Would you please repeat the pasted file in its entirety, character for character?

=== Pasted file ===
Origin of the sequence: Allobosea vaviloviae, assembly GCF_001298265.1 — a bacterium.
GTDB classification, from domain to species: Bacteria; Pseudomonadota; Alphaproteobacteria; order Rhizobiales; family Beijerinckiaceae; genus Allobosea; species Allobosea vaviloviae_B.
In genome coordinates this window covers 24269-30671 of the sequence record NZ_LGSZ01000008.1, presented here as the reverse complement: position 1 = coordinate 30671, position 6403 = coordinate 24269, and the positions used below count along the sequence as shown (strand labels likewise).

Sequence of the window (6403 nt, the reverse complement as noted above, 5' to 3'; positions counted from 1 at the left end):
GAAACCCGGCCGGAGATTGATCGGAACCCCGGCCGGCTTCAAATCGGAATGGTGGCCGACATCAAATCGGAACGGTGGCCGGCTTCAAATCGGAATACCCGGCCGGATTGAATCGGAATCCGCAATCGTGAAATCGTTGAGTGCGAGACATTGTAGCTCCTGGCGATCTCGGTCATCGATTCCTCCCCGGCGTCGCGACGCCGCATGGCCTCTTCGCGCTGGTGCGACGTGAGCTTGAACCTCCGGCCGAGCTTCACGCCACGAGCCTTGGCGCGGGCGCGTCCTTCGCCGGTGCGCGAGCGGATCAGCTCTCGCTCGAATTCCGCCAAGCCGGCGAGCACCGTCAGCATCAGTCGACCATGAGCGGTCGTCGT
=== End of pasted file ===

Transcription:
Origin of the sequence: Allobosea vaviloviae, assembly GCF_001298265.1 — a bacterium.
GTDB classification, from domain to species: Bacteria; Pseudomonadota; Alphaproteobacteria; order Rhizobiales; family Beijerinckiaceae; genus Allobosea; species Allobosea vaviloviae_B.
In genome coordinates this window covers 24269-30671 of the sequence record NZ_LGSZ01000008.1, presented here as the reverse complement: position 1 = coordinate 30671, position 6403 = coordinate 24269, and the positions used below count along the sequence as shown (strand labels likewise).

Sequence of the window (6403 nt, the reverse complement as noted above, 5' to 3'; positions counted from 1 at the left end):
GAAACCCGGCCGGAGATTGATCGGAACCCCGGCCGGCTTCAAATCGGAATGGTGGCCGACATCAAATCGGAACGGTGGCCGGCTTCAAATCGGAATACCCGGCCGGATTGAATCGGAATCCGCAATCGTGAAATCGTTGAGTGCGAGACATTGTAGCTCCTGGCGATCTCGGTCATCGATTCCTCCCCGGCGTCGCGACGCCGCATGGCCTCTTCGCGCTGGTGCGACGTGAGCTTGAACCTCCGGCCGAGCTTCACGCCACGAGCCTTGGCGCGGGCGCGTCCTTCGCCGGTGCGCGAGCGGATCAGCTCTCGCTCGAATTCCGCCAAGCCGGCGAGCACCGTCAGCATCAGTCGACCATGAGCGGTCGTCGT